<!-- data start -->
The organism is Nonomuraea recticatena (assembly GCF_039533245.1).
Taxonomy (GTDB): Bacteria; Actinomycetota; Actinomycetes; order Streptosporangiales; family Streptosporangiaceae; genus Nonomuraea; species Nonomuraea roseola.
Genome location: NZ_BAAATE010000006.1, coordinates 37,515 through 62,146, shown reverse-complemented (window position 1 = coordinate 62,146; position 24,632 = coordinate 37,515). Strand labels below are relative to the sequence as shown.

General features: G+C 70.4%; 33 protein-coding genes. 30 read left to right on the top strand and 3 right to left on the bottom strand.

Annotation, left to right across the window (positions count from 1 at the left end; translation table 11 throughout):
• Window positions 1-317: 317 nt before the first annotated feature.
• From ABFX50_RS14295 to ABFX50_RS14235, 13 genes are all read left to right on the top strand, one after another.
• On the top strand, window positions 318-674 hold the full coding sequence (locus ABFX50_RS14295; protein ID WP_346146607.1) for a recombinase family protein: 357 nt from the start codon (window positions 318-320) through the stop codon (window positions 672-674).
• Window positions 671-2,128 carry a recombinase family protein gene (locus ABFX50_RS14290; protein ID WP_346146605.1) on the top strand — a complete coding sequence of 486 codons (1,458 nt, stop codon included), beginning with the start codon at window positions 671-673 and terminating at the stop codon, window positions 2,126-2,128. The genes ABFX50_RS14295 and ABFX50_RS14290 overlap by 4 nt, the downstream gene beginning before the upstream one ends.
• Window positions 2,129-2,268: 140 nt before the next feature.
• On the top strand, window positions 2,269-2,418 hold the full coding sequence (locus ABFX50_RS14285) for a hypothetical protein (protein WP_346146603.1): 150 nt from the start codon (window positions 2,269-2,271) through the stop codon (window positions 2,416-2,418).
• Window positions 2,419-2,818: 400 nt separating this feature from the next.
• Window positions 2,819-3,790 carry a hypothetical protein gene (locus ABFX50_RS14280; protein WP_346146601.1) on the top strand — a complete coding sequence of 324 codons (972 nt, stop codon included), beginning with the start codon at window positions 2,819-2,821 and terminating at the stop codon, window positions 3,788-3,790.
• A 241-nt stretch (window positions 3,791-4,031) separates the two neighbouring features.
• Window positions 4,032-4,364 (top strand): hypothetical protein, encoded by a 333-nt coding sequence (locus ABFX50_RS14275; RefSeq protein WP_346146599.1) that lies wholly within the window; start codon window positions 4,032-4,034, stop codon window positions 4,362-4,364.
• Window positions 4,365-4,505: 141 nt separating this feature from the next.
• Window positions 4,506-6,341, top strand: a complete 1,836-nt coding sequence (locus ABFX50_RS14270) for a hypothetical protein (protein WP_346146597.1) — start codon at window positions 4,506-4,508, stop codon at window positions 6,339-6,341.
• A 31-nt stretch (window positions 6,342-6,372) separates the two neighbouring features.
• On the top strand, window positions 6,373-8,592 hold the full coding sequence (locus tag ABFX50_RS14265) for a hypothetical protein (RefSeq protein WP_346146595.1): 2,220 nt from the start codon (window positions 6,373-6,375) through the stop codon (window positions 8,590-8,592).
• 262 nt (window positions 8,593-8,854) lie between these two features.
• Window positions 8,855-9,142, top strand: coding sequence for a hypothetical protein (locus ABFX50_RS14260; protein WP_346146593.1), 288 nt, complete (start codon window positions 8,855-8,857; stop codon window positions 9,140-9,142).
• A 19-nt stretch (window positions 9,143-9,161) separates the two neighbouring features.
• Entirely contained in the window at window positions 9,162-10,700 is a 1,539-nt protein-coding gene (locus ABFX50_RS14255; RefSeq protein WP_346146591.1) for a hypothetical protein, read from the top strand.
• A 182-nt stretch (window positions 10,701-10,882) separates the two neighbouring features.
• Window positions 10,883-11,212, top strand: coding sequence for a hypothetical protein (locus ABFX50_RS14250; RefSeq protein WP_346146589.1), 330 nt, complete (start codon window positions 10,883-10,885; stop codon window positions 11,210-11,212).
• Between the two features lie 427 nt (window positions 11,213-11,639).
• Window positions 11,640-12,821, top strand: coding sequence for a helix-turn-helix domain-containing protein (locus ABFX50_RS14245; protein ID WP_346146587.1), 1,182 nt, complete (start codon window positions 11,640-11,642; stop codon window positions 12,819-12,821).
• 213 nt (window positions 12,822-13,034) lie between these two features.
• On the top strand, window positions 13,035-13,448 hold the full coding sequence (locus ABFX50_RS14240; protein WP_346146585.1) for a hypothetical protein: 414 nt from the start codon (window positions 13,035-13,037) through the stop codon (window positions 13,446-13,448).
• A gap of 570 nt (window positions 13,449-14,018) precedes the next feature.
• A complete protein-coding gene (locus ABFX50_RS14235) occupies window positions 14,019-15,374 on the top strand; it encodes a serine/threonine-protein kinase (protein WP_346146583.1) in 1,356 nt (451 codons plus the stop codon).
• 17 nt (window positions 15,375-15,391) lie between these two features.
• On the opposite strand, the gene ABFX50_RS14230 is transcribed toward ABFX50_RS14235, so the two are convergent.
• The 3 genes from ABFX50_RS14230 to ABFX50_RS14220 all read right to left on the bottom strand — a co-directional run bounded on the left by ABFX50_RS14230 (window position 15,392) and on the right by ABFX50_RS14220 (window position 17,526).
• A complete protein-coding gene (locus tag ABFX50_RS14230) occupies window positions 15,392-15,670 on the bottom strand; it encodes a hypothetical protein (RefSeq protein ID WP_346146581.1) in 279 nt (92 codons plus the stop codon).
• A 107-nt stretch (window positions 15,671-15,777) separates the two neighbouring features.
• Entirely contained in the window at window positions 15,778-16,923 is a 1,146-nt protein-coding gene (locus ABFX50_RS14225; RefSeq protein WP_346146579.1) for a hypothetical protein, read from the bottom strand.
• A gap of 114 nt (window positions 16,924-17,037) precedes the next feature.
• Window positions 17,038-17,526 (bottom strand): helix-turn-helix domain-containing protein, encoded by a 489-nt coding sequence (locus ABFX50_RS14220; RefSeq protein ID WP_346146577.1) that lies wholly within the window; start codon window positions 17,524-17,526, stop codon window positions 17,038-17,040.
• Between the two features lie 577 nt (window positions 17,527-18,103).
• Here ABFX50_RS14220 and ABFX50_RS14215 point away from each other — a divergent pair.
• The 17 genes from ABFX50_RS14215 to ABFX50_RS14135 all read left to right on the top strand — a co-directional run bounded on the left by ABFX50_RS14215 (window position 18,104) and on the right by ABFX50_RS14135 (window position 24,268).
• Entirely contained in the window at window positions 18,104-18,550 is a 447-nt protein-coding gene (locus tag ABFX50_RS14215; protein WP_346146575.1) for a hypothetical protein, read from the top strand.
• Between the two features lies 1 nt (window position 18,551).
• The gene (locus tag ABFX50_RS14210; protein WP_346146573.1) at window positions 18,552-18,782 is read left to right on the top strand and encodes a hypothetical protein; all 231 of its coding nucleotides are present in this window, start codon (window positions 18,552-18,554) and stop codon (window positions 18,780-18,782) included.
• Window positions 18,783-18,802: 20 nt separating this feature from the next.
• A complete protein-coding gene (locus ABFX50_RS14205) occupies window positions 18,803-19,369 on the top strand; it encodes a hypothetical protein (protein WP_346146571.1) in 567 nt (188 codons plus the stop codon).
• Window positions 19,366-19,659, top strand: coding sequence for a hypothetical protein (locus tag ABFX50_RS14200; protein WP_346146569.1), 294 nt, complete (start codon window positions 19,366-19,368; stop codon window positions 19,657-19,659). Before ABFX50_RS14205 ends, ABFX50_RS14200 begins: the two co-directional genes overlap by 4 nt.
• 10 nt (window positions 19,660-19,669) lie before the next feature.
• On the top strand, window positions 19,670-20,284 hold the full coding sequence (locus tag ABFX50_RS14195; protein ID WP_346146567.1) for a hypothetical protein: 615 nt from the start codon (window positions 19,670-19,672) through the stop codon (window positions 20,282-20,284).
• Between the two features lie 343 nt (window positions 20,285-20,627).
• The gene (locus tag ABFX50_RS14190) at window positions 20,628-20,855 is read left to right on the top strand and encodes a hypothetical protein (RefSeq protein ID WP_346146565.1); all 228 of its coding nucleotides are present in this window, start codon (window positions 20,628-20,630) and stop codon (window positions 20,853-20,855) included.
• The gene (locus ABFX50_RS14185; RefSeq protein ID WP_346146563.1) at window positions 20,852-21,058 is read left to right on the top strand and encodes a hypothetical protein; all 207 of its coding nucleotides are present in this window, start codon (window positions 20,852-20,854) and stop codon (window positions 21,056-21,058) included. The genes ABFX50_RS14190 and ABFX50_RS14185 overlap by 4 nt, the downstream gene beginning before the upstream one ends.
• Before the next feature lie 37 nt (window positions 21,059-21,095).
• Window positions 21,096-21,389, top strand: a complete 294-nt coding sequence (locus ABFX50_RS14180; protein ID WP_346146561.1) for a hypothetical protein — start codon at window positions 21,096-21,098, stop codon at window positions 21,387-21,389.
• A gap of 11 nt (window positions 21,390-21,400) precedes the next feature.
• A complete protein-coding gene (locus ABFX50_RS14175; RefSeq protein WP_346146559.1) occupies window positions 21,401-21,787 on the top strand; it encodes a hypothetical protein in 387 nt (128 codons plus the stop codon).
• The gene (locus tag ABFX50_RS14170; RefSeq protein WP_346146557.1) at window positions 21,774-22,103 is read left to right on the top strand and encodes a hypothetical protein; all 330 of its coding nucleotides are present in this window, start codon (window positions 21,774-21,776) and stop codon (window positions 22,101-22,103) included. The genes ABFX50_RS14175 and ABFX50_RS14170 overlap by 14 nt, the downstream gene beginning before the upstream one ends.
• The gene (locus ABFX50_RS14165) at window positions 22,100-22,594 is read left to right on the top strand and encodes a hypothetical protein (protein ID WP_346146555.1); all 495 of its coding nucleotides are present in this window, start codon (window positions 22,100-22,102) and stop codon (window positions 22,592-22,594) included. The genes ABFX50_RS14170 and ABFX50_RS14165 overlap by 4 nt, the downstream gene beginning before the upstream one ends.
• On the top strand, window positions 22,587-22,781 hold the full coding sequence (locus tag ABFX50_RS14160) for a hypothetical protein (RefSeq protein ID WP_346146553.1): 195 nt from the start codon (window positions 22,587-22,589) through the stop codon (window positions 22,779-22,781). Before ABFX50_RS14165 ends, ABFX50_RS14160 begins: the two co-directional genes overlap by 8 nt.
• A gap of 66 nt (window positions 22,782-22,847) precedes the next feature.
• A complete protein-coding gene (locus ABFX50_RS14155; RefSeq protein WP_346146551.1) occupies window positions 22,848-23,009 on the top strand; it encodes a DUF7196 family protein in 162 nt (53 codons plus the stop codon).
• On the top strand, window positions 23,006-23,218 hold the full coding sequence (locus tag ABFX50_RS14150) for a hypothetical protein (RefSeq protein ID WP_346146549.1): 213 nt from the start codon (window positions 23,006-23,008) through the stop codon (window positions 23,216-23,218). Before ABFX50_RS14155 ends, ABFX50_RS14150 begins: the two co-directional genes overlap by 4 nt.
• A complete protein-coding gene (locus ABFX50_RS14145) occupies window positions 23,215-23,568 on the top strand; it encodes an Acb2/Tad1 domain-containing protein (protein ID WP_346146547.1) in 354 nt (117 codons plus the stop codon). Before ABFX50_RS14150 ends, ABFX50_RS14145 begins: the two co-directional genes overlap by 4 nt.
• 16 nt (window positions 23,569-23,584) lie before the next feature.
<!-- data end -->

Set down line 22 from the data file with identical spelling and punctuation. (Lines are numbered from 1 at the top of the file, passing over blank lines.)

• A 19-nt stretch (window positions 9,143-9,161) separates the two neighbouring features.